A resident gets a booster shot of the COVID-19 vaccine at a community service center in Tianxin district of Changsha, Central China's Hunan province, Oct 26, 2021. (Photo/Xinhua)
Drug researchers in China are making progress on developing therapies to treat COVID-19 with several antibody drugs, which neutralize the virus, emerging as promising candidates in clinical trials.
Sunney Xie, director of the Beijing Advanced Innovation Center for Genomics at Peking University and a world-renowned biochemist, said his team has discovered a "full-spectrum neutralizing antibody" that has tackled all known emerging variants in laboratory experiments.
The antibody, known as DXP-604, is so potent that it will likely treat any mutations, he said at an academic conference in Shanghai last week.
Xie added that a new drug based on DXP-604 has demonstrated good efficacy in Phase 2 clinical trials. As of Nov 2, the medication had been administered to 14 patients with COVID-19 at Beijing Ditan Hospital through the compassionate use program, which expands access to experimental drugs for critical patients.
In the meantime, Brii Biosciences announced recently that it has filed an application for emergency use authorization with the US Food and Drug Administration for its therapy that combines two neutralizing antibodies, BRII-196 and BRII-198.
Brii Biosciences is a multinational pharmaceutical company based in China and the United States. It codeveloped the drug with Tsinghua University and the Third People's Hospital of Shenzhen.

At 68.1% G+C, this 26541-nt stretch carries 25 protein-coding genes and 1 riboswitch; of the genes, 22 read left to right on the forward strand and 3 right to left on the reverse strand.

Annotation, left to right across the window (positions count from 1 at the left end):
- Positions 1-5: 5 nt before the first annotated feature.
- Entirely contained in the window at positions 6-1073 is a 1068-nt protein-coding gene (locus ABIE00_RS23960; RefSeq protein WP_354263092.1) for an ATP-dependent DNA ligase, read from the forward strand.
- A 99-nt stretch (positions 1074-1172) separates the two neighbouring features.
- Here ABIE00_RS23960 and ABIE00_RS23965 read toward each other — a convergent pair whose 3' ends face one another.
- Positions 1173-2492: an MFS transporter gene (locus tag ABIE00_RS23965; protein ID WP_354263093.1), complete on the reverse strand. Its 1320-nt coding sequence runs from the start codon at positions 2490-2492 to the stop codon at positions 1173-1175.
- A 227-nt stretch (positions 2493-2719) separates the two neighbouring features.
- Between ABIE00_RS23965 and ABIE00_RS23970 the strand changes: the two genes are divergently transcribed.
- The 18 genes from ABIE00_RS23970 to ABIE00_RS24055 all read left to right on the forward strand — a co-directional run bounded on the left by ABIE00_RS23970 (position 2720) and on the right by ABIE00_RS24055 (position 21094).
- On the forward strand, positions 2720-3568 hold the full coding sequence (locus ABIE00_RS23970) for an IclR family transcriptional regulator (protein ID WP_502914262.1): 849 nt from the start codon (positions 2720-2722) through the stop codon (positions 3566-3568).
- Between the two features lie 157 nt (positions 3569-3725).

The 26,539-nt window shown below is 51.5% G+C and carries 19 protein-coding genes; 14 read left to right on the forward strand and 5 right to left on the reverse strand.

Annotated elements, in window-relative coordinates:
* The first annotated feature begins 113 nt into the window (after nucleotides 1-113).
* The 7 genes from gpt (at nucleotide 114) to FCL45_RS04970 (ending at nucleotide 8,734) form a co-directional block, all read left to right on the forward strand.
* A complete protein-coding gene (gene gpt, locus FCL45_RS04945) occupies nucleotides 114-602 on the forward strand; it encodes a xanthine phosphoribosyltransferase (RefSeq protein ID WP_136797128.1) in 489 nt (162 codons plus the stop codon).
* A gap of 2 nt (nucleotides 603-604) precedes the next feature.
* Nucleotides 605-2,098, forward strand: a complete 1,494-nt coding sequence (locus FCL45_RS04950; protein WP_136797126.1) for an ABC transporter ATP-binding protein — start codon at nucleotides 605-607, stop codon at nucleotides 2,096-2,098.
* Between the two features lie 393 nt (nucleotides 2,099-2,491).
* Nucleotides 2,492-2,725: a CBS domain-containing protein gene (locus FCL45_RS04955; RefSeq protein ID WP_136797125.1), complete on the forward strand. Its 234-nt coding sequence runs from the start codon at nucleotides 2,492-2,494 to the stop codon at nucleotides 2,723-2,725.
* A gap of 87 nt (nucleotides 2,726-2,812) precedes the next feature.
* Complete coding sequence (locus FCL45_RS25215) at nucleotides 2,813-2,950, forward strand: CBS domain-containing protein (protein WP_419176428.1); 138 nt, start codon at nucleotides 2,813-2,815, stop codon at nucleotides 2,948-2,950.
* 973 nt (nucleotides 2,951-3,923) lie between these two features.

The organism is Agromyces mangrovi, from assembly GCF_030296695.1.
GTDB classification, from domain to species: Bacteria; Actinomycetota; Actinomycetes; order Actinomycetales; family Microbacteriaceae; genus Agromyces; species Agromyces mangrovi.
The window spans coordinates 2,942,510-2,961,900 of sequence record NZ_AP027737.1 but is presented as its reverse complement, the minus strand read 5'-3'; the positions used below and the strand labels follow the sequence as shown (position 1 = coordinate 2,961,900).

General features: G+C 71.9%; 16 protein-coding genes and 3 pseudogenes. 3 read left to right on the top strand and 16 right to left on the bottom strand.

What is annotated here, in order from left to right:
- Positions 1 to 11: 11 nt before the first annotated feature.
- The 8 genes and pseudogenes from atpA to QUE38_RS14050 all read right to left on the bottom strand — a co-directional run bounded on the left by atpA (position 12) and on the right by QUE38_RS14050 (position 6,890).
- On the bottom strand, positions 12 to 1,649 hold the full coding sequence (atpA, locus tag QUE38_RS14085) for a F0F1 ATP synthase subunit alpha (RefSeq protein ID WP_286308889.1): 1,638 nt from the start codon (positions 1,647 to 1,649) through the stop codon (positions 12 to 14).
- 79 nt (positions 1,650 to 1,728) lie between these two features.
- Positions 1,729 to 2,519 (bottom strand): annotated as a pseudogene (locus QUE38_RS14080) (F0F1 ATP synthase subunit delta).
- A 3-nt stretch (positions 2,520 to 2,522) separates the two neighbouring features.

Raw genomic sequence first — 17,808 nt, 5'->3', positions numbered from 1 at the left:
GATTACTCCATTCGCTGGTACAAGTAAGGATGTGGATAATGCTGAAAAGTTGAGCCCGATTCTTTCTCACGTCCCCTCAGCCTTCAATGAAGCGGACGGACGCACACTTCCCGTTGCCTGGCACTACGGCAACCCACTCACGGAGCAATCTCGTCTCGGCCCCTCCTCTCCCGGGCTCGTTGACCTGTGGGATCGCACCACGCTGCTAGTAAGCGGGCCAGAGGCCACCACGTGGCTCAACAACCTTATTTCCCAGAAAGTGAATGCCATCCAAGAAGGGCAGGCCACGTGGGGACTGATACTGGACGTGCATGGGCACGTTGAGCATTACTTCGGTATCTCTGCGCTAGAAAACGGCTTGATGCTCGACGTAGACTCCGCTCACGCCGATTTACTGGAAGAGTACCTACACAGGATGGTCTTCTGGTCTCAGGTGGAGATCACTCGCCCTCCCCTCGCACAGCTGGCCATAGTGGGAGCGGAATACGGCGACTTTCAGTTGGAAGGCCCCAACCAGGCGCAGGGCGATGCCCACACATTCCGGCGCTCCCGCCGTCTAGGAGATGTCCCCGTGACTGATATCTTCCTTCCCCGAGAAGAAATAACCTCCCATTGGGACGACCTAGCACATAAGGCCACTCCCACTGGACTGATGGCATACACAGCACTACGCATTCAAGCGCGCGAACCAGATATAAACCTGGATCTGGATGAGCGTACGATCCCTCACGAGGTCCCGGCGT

The company said results from Phase 3 clinical trials overseas have shown that the medication can cut the risk of hospitalization and death of COVID-19 patients by 78 percent. Many participants enrolled in the trials were infected with the highly transmissible Delta variant.
Hong Zhi, chairman and CEO of the company, said that while vaccination remains the primary weapon against the novel coronavirus, antibody therapies can trigger immune responses more rapidly and are the most suitable treatment for close contacts of infected people and those who have already contracted the virus, but have not begun showing symptoms.
Brii Biosciences said in a statement on Friday it will offer the drug to Heilongjiang and Qinghai provinces for free. Both provinces are coping with local outbreaks.
Since June, nearly 700 patients in China had received the drug. Preliminary feedback from frontline medical workers suggests that the drug is safe and shows good antiviral effects on emerging variants, the statement said.
"Vaccines and antibody therapies are two weapons that complement each other," said Zhang Linqi, a professor at Tsinghua University's School of Medicine.
During an interview with thepaper.cn, a news outlet, he said highly effective and broad-spectrum antibodies can induce effects very quickly and will mainly benefit people exhibiting mild and moderate symptoms or who are at risk of developing severe illnesses.